A scene showing a person with the Architect (INTJ) personality type

Architect Personality

INTJ-A / INTJ-T
(What’s the difference?)

Workplace Habits

Wherever they may be on the career ladder, Architects (INTJs) want to pursue their professional goals according to their own standards. And if any personality type has high standards for themselves, it’s almost certainly Architects.

In theory, this attitude makes for a model employee and coworker. And in many ways, Architects are exactly that. But people with this personality type may be harsh or dismissive toward coworkers they don’t respect – and unfortunately, losing Architects’ respect can be all too easy. In particular, Architects may struggle to work with colleagues who prioritize convenience over innovation or socializing over success.

Architect Subordinates

Architects are known for their independence. Their worst nightmare would be a micromanaging boss who monopolizes their time with pointless meetings, insists on useless rules, or appraises employees’ performance based on how likable they seem rather than their actual merits.

Architect (INTJ) workplace habits
Even in entry-level jobs, Architect personalities may chafe at anyone who tries to limit their freedom.

Titles mean little to Architects, and they often struggle to defer to a manager they consider less intelligent than themselves. They might also find it difficult to restrain themselves from offering their bosses feedback and criticism – an approach that, depending on the boss, can backfire. In the real world, not all bosses will be as logical or open-minded as Architects might prefer. But that doesn’t mean that people with this personality type should allow a less-than-ideal manager to hold them back.

Architects can use their creativity and ingenuity to expand their responsibilities and develop their expertise – even if they don’t have the independence that they crave. To do this, they may need to prioritize building a productive and respectful relationship with their manager, no matter how far from perfect that person may be.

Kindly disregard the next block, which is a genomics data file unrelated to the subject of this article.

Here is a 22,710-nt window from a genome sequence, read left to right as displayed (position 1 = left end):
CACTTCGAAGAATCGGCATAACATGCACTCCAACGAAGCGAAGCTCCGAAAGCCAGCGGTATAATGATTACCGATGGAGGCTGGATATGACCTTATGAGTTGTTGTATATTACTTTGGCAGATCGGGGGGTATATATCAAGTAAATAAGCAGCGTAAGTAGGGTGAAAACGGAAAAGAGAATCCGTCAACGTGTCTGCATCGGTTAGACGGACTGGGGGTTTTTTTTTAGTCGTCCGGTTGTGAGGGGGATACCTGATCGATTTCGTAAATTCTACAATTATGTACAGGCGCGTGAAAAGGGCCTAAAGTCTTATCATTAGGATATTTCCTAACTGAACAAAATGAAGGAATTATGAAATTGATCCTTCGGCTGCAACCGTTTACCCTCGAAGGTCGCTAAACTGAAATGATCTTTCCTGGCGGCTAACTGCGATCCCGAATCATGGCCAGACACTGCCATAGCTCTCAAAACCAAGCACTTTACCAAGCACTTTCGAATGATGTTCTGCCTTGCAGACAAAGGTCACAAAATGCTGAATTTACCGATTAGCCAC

Architect Colleagues

Few Architects choose jobs that require constant teamwork or social interaction. To these personalities, most team-building techniques and group meetings are a waste of time. And chitchat, gossip, and office politics – well, those can be nothing short of workplace plagues. Even a brainstorming session, normally a delight for Architects, can become tedious if it just goes in circles without leading to clear action.

Most Architects would rather work alone than be slowed down by a pleasant but unfocused coworker.

Fortunately, their determination and focus often enable Architects to produce effective results, even without the help of others. That’s not to say that Architects can’t work with others – in fact, they may achieve some of their greatest successes this way. Relentlessly curious and capable, they can make for excellent collaborators. People with this personality type may never enjoy pairing up with just anyone, but if they look more closely, they often find that at least some of their coworkers deserve their respect. And in the company of trusted colleagues, Architects’ brainstorming sessions may become even more electric.

Architect Managers

Though they may be surprised to hear it, Architect personalities can make great leaders. In the workplace, they rarely throw around their authority just to prove that they’re in charge. Instead, they look for ways to promote innovation and effectiveness – even if that means breaking with established hierarchies.

Some managers might enjoy being pandered to, but Architects would rather be successful than constantly validated.

Generally speaking, Architects prefer to treat those who work for them as equals. Rather than micromanaging, these personalities aim to direct broader strategies while letting other people handle day-to-day activities. That’s not to say that they’re completely hands-off, however. Architect bosses want to know exactly what’s going on and when, and they're always ready to drill into any level of detail necessary to find out.

These managers respect and reward proactive behavior, delegating responsibilities to employees with the strongest critical-thinking skills. But this independence isn’t just granted – it’s required. Employees who struggle to direct themselves – who just want to be told what to do – may have a hard time meeting Architects’ standards. And anyone who tries to cover up bad results with flattery or excuses is likely to be disappointed, as those strategies almost never fool Architects.

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